Following a fatal head-on motorcycle accident on State Highway 33, surviving family members of the deceased brought a wrongful death action. A jury determined that the State of California and the operator of the other motorcycle had been at fault for the accident. Specifically, the State was deemed liable for a dangerous condition on the highway, and the victim’s family was awarded $12,690,000 in damages.
After deliberation, Juror No. 2 stated to the trial court that Juror No. 7 had not been deliberating, and a second Juror had stated this to be true as well. The trial court excused Juror No. 7 and seated an alternate. The issue in this case, on appeal, was whether the evidence supported a showing by “demonstrable reality” that the dismissed juror was unable to perform her duty.
On review, the California Court of Appeal stated that the Constitution guarantees the right to a jury trial in both criminal and civil cases. When a trial court determines that a juror cannot perform his or her duty, the court has authority to discharge that juror. An appellate court reviews determinations by a judge for abuse of discretion, and will uphold a lower court’s ruling if there is substantial evidence supporting it, and, specifically, if the juror’s inability to perform as a juror was a “demonstrable reality.”
The standard for reviewing a discharge of a juror upon a “demonstrable reality” is a higher level of scrutiny than the typical “substantial evidence” review. On review, a court must look at the entire record and determine whether the trial court relied on evidence that supported a conclusion that there had been bias.
The appellate court stated that the trial court had refused to interview the foreperson. The State made clear to the trial court that it opposed the decision to only interview Jurors Nos. 1 and 2. The appellate court here agreed that the record had not supported the discharge, because it did not show as a demonstrable reality that Juror No. 7 was unable to perform her duty as a juror. The court stated that there had not been an adequate inquiry into allegations made against Juror No. 7.
Turning to applicable law, the court looked at precedent to determine what constituted an adequate inquiry before discharging a juror. In the case at hand, the court had asked only two jurors for evidence of the alleged juror’s inability to perform. The appellate court stated that while Juror No. 2 stated that Juror No. 7 had not been listening “well” to the views of other jurors, this was grounds for further inquiry, and not necessarily grounds for removing the juror from the panel.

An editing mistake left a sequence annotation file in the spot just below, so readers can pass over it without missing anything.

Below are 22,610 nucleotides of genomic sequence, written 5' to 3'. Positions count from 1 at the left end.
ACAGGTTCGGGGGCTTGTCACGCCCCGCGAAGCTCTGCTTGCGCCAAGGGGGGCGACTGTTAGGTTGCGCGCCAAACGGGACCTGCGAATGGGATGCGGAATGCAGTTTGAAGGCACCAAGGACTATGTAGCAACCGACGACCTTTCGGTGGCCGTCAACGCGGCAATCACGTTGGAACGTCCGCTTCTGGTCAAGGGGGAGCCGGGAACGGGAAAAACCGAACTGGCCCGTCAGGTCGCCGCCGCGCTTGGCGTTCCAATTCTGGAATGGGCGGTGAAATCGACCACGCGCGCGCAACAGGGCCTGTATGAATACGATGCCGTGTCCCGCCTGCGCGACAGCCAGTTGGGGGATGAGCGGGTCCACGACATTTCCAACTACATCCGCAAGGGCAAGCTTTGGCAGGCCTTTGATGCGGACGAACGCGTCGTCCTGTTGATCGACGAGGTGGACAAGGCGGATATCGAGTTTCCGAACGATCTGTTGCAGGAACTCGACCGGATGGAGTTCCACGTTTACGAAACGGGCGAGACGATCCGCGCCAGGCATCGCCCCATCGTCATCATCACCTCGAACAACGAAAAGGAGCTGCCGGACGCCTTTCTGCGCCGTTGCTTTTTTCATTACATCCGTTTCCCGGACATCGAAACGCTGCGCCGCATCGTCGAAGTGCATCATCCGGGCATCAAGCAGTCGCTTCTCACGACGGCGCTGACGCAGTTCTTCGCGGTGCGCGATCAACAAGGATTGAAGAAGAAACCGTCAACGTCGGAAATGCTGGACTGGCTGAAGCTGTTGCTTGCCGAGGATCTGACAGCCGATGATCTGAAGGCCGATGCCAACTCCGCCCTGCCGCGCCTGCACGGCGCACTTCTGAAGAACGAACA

The appellate court further stated that when a juror disagrees with the majority, this does not necessarily constitute an inability or a refusal to deliberate. In fact, jurors are not required to deliberate well, or skillfully. Before discharging a juror, a court has a duty to make a sufficient inquiry. In this case, the appellate court held that the inquiry had not been performed. The court should have interviewed Juror No. 7, the foreperson, and other jurors that had not complained about Juror No. 7.
In regard to prejudice, the appeals court stated that the parties here were not entitled to a unanimous jury verdict. Nine jurors were required to vote for one side or the other, regarding each question. The comparative fault allocation remained at issue, as the jury found by a 9-3 vote that the State had been 90% at fault, and that defendant was 10% at fault for the accident.
Since Juror No. 7 had stated she was inclined to vote in the State’s favor, her dismissal was prejudicial. Plaintiffs had argued, on appeal, that the State would be entitled to a retrial on the issue of apportionment of fault. The appellate court agreed, since the only aspect of the jury’s verdict that could have been impacted by Juror No. 7’s vote in favor of the State had been the apportionment issue.
The court reversed the judgment, remanding the matter to the trial court for retrial on the issue of determining fault between the State and the defendant.
At Sharifi Firm, our motorcycle accident attorneys represent injured individuals and their families throughout Southern California and help them pursue compensation for their injuries. We can be reached by calling 1-866-422-7222 and offer a complimentary consultation.
More Blog Posts:
California Court of Appeal Affirms Judgment in Favor of County of Los Angeles Following Motorcycle Collision in Angeles National Forest, Southern California Injury Lawyer Blog, September 6, 2016
California Court of Appeals Finds for SCRAMP in Fatal Motorcycle Accident Case, Southern California Injury Lawyer Blog, June 23, 2015